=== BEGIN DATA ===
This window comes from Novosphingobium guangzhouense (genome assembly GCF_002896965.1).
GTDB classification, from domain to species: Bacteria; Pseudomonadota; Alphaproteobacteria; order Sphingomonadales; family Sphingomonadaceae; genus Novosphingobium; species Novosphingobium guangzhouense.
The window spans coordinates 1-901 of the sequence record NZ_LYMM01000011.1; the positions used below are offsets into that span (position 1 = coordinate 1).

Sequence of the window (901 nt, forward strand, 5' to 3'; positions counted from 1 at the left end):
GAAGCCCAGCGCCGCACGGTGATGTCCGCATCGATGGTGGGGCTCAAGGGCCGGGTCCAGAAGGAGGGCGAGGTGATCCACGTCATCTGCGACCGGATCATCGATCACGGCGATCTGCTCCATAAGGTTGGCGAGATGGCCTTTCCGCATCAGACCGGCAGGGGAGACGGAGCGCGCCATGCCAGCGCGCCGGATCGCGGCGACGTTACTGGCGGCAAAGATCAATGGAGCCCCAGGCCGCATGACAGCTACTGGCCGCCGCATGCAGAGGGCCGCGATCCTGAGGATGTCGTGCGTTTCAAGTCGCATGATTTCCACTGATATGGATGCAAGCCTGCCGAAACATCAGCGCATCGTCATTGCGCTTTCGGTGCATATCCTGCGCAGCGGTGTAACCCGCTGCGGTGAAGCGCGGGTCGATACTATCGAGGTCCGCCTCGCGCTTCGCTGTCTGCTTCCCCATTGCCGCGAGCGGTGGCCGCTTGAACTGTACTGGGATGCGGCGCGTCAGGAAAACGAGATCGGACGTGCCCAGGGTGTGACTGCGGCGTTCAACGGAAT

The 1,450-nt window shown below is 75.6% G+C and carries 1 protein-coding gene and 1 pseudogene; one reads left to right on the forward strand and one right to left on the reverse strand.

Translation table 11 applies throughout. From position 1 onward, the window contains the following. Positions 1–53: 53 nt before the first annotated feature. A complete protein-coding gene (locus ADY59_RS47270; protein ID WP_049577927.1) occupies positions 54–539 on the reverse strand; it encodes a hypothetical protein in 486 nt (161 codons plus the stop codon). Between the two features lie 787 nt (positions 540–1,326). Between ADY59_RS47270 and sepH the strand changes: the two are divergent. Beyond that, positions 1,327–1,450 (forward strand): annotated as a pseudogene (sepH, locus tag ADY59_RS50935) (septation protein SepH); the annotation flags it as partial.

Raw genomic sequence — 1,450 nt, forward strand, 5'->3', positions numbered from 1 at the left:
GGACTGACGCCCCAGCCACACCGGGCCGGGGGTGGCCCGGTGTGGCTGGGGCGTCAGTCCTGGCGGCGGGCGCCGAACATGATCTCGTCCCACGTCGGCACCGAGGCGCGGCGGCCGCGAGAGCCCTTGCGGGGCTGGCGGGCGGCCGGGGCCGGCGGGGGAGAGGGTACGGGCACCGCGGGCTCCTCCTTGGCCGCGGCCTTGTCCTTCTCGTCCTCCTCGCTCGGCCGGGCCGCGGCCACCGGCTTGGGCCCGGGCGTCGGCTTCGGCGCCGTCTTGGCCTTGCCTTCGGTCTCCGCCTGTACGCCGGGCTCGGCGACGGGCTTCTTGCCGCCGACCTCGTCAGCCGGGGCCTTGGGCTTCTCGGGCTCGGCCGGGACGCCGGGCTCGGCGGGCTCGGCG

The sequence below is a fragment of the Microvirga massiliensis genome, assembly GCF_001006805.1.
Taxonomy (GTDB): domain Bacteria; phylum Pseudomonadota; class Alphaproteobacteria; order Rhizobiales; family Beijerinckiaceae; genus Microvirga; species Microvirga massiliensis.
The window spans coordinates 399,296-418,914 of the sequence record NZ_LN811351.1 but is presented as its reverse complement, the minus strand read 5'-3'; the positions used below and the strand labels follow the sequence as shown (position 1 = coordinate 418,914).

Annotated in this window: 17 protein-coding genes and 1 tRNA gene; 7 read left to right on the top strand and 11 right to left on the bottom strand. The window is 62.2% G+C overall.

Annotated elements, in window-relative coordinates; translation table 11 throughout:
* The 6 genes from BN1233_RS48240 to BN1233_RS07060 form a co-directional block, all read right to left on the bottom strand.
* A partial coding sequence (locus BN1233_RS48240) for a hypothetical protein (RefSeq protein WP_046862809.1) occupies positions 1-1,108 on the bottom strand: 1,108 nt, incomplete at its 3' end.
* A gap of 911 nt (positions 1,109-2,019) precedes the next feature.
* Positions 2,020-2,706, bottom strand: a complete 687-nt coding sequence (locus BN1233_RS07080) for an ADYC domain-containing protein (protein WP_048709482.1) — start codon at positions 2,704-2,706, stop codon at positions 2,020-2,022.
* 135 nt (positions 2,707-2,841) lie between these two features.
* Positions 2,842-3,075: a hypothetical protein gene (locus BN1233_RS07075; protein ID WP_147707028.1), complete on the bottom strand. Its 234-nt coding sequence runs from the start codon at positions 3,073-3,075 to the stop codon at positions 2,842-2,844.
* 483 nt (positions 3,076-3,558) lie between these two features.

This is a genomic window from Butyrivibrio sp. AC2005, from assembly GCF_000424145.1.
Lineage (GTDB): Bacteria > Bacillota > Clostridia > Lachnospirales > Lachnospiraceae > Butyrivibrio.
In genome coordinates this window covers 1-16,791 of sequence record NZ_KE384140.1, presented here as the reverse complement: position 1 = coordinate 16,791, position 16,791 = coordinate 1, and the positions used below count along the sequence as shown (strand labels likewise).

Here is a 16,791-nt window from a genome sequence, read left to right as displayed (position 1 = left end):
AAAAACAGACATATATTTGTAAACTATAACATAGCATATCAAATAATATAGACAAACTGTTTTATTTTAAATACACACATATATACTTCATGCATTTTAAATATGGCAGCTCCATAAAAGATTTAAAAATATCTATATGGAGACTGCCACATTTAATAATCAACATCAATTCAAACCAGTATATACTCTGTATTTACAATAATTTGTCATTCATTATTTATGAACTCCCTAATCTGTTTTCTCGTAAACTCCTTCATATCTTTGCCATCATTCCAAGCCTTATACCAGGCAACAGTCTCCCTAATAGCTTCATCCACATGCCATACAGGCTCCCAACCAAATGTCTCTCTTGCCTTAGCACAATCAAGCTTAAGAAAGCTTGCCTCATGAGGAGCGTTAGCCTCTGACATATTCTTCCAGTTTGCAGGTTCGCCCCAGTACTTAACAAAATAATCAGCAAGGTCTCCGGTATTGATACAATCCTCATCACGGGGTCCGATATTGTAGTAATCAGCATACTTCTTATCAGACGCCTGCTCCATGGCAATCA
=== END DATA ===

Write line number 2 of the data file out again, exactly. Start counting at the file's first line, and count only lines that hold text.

GTDB classification, from domain to species: Bacteria; Pseudomonadota; Alphaproteobacteria; order Sphingomonadales; family Sphingomonadaceae; genus Novosphingobium; species Novosphingobium guangzhouense.